The Voice: the game-changer everyone yearns for?

Jul 14, 2023
The Australian and Australian Aboriginal flags fly on the Sydney Harbour Bridge on a windy and sunny afternoon in summer.

Against the background of reconciliatory legal and political gestures from Canberra over the past 30 years, and in view of the Voice being proposed as an organic instrument ‘from the heart’ of Aboriginal Australia (rather than a top-down ‘advice’ – device of bureaucratic convenience), it may well be the game-changer everyone yearns for.

I was just a boy in Fiji’s highlands (Nadarivatu) when in 1957 the AAL Aboriginal Advancement League had begun to activate a consciousness of their plight in the public discourse of white Australia.

Pastor Doug Nicholls, Stan Davey, Gordon Bryant and others, initiated branches of the League across Victoria and in other states. When I arrived in Australia at the end of 1963, I was 11 years old – too young to appreciate the dismal situation of Aboriginal people relative to the rest of the nation; how nearly 200 years of European presence had negatively impacted them.

In 1960, FCAATSI, the Federal Council for the Advancement of Aboriginal and Torres Strait Islanders had come on the scene, and was the first national structure of its kind to articulate ‘land rights’ claims. Doug Nicholls, Faith Bandler, Burnum Burnum, Kath Walker, and Charles Perkins led out in this organisation. As the ‘60s progressed, I began to hear of these pioneering leaders and spokespeople. I saw and read a little of their work in the media. (In 1978, FCAATSI came to an end; Marcia Langton was the organisation’s secretary at the time).

When the 1967 Referendum was held, I was, at 15 years of age, only just aware of what was at stake – that the Commonwealth would acquire powers relating to the welfare of Aborigines thereby taking it out of the exclusive domain of the states and their variable responses to what was determined to be a rising problem for the nation as a whole. In other words, the referendum was an administrative matter – only many years later did I begin to hear of the referendum being redefined as a matter of recognition, citizenship and census counting (as it now is).

In response to the referendum’s success, in 1968, the Office/Council of Aboriginal Affairs was established by Canberra, “to identify for the Government the essential problems facing Aborigines, to establish communication with Aborigines so as to ensure that their views were heard and understood; to advise the Government on policies to deal with these problems and on administrative machinery to give effect to such policies”. Sound familiar?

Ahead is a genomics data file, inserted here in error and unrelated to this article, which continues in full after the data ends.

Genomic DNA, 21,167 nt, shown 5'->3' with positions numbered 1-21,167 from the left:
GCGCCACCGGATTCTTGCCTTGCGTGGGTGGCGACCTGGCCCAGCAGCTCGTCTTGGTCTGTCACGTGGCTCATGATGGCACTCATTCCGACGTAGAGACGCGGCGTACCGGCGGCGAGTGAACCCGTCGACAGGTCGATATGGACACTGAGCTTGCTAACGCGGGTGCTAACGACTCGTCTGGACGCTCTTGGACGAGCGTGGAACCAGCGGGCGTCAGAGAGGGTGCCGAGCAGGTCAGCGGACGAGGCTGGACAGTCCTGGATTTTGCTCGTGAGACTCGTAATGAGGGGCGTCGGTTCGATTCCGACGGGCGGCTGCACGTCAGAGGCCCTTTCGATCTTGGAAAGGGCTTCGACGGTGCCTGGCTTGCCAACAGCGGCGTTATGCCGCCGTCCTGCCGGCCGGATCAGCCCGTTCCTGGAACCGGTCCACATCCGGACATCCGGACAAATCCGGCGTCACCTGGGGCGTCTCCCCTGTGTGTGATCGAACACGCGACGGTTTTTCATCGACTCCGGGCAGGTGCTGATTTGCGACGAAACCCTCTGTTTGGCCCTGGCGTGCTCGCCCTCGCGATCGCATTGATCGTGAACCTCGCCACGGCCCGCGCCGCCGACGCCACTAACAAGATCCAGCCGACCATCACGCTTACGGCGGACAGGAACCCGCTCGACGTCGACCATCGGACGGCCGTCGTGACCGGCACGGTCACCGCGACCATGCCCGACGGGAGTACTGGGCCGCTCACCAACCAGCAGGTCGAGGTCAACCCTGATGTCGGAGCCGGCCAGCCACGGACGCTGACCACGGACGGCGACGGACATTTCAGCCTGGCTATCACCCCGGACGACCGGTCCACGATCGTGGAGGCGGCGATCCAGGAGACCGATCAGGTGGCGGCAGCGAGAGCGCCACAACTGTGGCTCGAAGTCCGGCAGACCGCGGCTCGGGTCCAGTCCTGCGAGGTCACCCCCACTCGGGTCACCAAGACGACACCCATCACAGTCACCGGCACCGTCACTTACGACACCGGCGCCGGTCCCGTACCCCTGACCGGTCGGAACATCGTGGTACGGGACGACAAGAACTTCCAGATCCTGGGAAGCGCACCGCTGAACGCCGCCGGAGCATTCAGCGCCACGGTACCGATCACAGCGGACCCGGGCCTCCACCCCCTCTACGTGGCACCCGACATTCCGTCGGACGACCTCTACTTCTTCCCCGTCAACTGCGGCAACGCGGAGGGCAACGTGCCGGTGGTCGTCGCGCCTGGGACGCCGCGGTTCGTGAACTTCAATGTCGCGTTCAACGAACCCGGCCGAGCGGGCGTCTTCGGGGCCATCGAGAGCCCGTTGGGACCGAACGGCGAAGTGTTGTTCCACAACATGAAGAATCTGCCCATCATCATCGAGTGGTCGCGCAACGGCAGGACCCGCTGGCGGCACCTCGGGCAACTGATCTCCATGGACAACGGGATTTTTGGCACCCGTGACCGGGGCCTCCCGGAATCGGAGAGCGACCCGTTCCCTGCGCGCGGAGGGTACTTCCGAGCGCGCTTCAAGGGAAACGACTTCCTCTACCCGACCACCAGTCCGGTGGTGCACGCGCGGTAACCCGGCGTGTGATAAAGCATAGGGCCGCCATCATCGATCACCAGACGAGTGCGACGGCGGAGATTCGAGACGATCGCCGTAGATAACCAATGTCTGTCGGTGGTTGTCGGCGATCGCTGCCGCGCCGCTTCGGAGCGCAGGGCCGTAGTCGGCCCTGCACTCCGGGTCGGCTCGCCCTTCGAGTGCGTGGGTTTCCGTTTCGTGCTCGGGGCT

But as with artificially induced indigenous institutions it was not long before disagreements about ideology, strategy and political affiliation emerged, and in 1970 a National Tribal Council was formed and split from FCAATSI. Leading the new council was Gary Foley, Kath Walker/Oodgeroo Noonuccal, and Doug Nicholls.

When Gough Whitlam came to power at the end of 1972, one initiative his Labor government implemented was to establish the Department of Aboriginal Affairs giving recognition to the national need for oversight of issues relating to the welfare of Aboriginal citizens. ‘60s American activism of ‘black power’ and ‘civil rights’ leaders such as Rev Dr Martin Luther King and Malcom X encouraged a younger generation of Aboriginal leaders to undertake similar activism here, and Gary Foley led out with others in the erection of Canberra’s Aboriginal Tent Embassy on the grounds of the national parliament. I was fortunate to have Gary Foley as a guest lecturer in one of my sociology subjects during the late ‘70s.

In 1973, the Whitlam Labor government established NACC the National Aboriginal Consultative Council. Again, like its institutional predecessors, “the function of the NACC was that of advising the government on Aboriginal affairs and needs”.

When Whitlam was couped by Malcom Fraser and his coalition government at the end of 1975, some of us expected the attention being given to Aboriginal issues to attenuate, but it didn’t. In 1977 (and through to 1990) the NAC National Aboriginal Conference (& Council of Aboriginal Development) superseded the NACC – and again, the mandate was to “advise on proposed Commonwealth government Aboriginal policy”.